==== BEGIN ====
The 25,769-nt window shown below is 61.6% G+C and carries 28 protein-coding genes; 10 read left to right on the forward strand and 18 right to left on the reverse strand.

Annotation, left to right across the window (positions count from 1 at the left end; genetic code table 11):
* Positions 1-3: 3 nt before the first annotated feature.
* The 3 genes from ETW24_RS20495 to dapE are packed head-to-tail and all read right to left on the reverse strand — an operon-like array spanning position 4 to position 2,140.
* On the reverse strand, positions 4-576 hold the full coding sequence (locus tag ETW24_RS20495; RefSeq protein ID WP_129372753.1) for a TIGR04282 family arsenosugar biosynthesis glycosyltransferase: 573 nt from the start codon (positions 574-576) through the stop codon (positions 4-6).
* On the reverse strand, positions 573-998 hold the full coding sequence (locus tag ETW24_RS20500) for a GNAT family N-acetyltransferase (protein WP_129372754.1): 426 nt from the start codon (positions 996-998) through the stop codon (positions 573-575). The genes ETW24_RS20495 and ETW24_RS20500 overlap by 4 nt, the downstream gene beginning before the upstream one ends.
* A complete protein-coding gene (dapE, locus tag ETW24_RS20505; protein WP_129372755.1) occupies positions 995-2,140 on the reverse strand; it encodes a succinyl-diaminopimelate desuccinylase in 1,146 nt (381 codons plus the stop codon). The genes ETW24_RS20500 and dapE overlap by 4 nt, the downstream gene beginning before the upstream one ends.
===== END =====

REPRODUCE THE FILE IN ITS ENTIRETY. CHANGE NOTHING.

The 25,769-nt window shown below is 61.6% G+C and carries 28 protein-coding genes; 10 read left to right on the forward strand and 18 right to left on the reverse strand.

Annotation, left to right across the window (positions count from 1 at the left end; genetic code table 11):
* Positions 1-3: 3 nt before the first annotated feature.
* The 3 genes from ETW24_RS20495 to dapE are packed head-to-tail and all read right to left on the reverse strand — an operon-like array spanning position 4 to position 2,140.
* On the reverse strand, positions 4-576 hold the full coding sequence (locus tag ETW24_RS20495; RefSeq protein ID WP_129372753.1) for a TIGR04282 family arsenosugar biosynthesis glycosyltransferase: 573 nt from the start codon (positions 574-576) through the stop codon (positions 4-6).
* On the reverse strand, positions 573-998 hold the full coding sequence (locus tag ETW24_RS20500) for a GNAT family N-acetyltransferase (protein WP_129372754.1): 426 nt from the start codon (positions 996-998) through the stop codon (positions 573-575). The genes ETW24_RS20495 and ETW24_RS20500 overlap by 4 nt, the downstream gene beginning before the upstream one ends.
* A complete protein-coding gene (dapE, locus tag ETW24_RS20505; protein WP_129372755.1) occupies positions 995-2,140 on the reverse strand; it encodes a succinyl-diaminopimelate desuccinylase in 1,146 nt (381 codons plus the stop codon). The genes ETW24_RS20500 and dapE overlap by 4 nt, the downstream gene beginning before the upstream one ends.